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Constancy of hepatic blood flow (HBF) is crucial for several homeostatic roles. The present conceptual review focuses on interrelated mechanisms that act to maintain a constant HBF per liver mass. The liver cannot directly control portal blood flow (PF); therefore, these mechanisms largely operate to compensate for PF changes. A reduction in PF leads to reduced intrahepatic distending pressure, resulting in the highly compliant hepatic vasculature passively expelling up to 50% of its blood volume, thus adding to venous return, cardiac output and HBF. Also activated immediately upon reduction of PF are the hepatic arterial buffer response and an HBF-dependent hepatorenal reflex. Adenosine is secreted at a constant rate into the small fluid space of Mall which surrounds the terminal branches of the hepatic arterioles, portal venules and sensory nerves. The concentration of adenosine is regulated by washout into the portal venules. Reduced PF reduces the washout and the accumulated adenosine causes dilation of the hepatic artery, thus buffering the PF change. Adenosine also activates hepatic sensory nerves to cause reflex renal fluid retention, thus increasing circulating blood volume and maintaining cardiac output and PF. If these mechanisms are not able to maintain total HBF, the hemodynamic imbalance results in hepatocyte proliferation, or apoptosis, by a shear stress/nitric oxide-dependent mechanism, to adjust total liver mass to match the blood supply. These mechanisms are specific to this unique vascular bed and provide an excellent example of multiple integrative regulation of a major homeostatic organ.
Constancy of hepatic blood flow is crucial for the homeostatic integration of nutrient and hormone fluxes and cardiovascular stability. The hepatic clearance of many drugs and hormones is blood flow dependent and a relatively constant rate of removal of hormones from the plasma is necessary to allow fine control of blood levels by the endocrine glands.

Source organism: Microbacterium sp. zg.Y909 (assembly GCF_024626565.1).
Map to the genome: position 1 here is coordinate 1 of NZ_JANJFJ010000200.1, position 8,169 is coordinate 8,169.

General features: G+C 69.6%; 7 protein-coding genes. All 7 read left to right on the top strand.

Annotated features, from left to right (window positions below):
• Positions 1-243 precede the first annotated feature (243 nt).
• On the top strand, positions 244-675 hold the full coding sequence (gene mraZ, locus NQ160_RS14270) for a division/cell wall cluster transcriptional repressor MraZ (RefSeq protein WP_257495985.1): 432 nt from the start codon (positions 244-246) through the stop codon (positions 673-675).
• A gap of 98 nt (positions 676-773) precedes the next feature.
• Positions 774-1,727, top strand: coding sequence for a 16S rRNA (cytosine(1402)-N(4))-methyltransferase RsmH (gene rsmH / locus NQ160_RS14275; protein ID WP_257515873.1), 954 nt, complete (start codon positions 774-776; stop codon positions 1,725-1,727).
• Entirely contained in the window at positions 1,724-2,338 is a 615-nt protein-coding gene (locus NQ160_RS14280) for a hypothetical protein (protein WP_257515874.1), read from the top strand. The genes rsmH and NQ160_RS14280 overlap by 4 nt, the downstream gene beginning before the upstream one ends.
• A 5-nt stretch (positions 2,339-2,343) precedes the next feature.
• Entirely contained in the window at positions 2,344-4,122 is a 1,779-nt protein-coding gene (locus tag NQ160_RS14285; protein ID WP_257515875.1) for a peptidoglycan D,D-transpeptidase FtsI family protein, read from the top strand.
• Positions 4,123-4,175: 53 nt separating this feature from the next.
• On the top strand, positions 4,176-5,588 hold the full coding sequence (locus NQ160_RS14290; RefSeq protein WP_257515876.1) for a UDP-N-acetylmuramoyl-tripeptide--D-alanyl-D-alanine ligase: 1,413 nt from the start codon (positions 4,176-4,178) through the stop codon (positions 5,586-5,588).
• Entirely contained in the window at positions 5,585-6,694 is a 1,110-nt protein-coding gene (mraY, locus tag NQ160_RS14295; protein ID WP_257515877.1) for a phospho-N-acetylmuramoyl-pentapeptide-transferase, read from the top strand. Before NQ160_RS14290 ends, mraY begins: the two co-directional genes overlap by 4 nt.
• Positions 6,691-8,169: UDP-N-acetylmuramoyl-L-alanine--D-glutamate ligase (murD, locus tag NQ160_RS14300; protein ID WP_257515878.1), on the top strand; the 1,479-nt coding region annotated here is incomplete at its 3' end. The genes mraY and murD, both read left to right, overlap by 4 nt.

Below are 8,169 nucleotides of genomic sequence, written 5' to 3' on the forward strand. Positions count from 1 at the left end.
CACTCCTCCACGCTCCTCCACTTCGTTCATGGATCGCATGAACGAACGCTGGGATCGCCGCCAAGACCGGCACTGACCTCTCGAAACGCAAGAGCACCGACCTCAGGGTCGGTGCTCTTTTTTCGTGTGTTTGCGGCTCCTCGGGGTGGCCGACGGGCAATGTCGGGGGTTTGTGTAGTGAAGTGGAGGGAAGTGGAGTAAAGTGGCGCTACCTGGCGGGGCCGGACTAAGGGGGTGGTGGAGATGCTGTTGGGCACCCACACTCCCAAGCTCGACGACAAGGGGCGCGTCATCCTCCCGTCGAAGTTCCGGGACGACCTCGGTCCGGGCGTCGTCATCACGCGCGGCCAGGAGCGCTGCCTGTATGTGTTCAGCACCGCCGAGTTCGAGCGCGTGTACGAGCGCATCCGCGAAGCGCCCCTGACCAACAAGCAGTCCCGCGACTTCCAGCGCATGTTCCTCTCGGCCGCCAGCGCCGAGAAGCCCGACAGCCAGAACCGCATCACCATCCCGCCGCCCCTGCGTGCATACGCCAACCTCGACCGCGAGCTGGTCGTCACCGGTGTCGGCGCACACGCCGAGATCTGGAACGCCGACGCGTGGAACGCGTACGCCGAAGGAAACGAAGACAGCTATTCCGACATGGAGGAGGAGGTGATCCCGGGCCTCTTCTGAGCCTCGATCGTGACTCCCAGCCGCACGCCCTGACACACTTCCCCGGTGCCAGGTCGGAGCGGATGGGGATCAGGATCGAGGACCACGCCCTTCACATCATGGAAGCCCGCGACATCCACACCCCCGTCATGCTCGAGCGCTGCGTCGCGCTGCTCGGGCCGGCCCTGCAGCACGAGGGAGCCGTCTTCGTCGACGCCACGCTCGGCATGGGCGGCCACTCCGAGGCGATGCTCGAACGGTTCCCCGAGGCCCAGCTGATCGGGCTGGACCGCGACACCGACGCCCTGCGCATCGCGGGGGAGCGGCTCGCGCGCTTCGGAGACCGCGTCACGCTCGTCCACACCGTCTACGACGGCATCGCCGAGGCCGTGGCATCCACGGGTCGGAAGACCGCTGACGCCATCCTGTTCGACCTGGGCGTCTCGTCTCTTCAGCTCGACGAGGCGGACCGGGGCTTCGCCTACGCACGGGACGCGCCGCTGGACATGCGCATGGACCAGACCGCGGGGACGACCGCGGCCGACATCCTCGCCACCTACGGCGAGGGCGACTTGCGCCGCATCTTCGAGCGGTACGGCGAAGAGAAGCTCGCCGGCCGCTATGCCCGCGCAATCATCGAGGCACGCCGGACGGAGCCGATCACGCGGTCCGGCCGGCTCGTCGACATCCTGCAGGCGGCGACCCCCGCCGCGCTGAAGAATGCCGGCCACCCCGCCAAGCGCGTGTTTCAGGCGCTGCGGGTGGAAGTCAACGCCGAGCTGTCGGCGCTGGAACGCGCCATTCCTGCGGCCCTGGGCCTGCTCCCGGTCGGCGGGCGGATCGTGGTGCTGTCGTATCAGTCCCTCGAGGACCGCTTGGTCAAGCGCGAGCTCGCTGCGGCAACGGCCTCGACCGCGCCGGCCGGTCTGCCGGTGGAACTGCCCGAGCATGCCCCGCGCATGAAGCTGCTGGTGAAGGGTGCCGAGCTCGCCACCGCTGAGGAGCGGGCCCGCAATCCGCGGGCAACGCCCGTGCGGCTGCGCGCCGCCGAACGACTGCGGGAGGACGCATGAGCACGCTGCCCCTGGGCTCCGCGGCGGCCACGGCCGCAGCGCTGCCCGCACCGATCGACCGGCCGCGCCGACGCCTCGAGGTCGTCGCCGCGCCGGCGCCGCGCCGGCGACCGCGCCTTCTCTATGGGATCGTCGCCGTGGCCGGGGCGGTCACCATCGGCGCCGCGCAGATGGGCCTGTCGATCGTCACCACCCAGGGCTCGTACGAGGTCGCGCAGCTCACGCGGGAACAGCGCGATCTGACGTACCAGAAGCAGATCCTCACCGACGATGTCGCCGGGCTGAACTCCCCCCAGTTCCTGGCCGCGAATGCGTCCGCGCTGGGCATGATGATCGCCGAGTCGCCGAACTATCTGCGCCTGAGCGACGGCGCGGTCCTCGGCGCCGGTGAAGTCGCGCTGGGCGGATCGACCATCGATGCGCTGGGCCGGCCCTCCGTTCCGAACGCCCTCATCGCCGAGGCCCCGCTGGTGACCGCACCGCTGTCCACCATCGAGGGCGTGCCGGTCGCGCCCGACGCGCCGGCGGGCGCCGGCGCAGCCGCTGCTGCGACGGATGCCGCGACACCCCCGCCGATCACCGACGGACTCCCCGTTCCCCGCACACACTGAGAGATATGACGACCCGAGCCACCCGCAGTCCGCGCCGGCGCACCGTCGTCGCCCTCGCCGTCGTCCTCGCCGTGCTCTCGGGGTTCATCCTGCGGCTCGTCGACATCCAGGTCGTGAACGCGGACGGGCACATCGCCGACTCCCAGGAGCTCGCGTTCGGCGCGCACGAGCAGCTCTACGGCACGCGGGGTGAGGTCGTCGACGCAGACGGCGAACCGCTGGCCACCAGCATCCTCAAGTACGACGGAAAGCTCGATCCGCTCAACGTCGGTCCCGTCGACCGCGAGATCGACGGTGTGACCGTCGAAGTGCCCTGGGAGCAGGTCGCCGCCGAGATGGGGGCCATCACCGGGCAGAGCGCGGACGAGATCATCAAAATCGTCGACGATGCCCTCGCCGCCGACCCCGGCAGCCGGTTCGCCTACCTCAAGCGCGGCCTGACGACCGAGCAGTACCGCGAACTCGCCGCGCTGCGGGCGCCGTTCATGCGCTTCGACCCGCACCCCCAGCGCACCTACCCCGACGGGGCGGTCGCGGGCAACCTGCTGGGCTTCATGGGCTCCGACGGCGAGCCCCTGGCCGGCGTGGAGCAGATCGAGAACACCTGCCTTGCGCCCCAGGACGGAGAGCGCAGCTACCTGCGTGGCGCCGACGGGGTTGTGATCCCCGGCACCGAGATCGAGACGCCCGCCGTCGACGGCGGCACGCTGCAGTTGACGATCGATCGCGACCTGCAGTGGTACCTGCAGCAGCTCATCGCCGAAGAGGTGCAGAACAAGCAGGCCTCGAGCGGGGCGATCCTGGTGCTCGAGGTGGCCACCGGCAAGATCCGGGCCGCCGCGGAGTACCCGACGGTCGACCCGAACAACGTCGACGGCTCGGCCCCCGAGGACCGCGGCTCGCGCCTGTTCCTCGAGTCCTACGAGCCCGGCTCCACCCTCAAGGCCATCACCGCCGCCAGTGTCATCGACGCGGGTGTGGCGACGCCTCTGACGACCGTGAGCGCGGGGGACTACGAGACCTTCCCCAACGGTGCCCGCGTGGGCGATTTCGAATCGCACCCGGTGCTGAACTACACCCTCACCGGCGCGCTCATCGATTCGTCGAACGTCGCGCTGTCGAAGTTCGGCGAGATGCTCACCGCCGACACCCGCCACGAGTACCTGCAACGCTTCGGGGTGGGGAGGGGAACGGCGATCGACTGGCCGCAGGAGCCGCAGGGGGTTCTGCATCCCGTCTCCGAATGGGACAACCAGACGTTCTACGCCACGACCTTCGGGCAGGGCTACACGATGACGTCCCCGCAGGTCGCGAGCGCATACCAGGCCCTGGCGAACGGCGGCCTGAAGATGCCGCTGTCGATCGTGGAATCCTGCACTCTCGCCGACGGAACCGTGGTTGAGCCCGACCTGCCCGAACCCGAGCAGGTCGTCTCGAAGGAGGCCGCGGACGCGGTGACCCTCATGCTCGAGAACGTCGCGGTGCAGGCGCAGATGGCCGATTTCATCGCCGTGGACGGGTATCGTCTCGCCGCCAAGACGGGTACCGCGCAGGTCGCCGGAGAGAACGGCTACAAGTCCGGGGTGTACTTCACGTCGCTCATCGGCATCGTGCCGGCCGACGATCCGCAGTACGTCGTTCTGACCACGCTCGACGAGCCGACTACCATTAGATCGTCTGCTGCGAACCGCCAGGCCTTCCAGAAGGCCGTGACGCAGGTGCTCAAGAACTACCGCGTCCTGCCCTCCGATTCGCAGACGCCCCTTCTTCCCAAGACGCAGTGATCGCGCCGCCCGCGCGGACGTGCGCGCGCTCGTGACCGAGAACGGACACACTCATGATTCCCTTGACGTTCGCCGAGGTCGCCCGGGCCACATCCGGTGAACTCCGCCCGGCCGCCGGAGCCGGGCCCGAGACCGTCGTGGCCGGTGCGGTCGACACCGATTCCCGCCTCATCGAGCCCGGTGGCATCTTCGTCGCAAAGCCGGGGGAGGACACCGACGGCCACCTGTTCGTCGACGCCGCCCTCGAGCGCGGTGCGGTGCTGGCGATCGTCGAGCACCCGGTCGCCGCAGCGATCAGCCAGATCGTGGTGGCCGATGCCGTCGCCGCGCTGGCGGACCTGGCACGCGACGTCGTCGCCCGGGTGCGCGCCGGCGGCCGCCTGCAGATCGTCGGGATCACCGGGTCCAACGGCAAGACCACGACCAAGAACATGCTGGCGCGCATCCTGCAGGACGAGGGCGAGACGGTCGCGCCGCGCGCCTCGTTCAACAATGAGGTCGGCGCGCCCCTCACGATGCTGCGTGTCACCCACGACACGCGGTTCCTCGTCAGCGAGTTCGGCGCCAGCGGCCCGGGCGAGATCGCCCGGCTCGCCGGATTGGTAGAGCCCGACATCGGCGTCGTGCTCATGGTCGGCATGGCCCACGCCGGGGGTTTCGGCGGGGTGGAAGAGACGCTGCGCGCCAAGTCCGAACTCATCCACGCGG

There are multiple interrelated mechanisms that act acutely and chronically to maintain a constant hepatic blood flow-to-liver mass ratio. Maintenance of hepatic blood flow is made more complex by the unique characteristics of the hepatic vascular bed. The liver receives approximately 25% of the entire cardiac output and three-quarters of that blood flow is provided to the liver through the portal venous drainage from the stomach, intestines, spleen, pancreas, and visceral fat. The liver is not capable of directly controlling portal blood flow. Yet, as will be discussed, the liver can have very significant indirect effects to regulate portal blood flow via mechanisms impacting on blood flow to the splanchnic organs that drain into the portal vein. The first mechanism is a simple physical consequence of the very high vascular capacitance (blood volume) and compliance (change in hepatic blood volume per unit change in intrahepatic pressure). A decrease in portal blood flow leads to a passive decrease in intrahepatic pressure and a passive expulsion of blood from the large hepatic reservoir into the central venous system. This increase in venous return leads to increased cardiac output which, in turn, leads to elevated blood flow in the splanchnic arteries that feed the portal venous bed, thus at least partially correcting the initial flow deficit.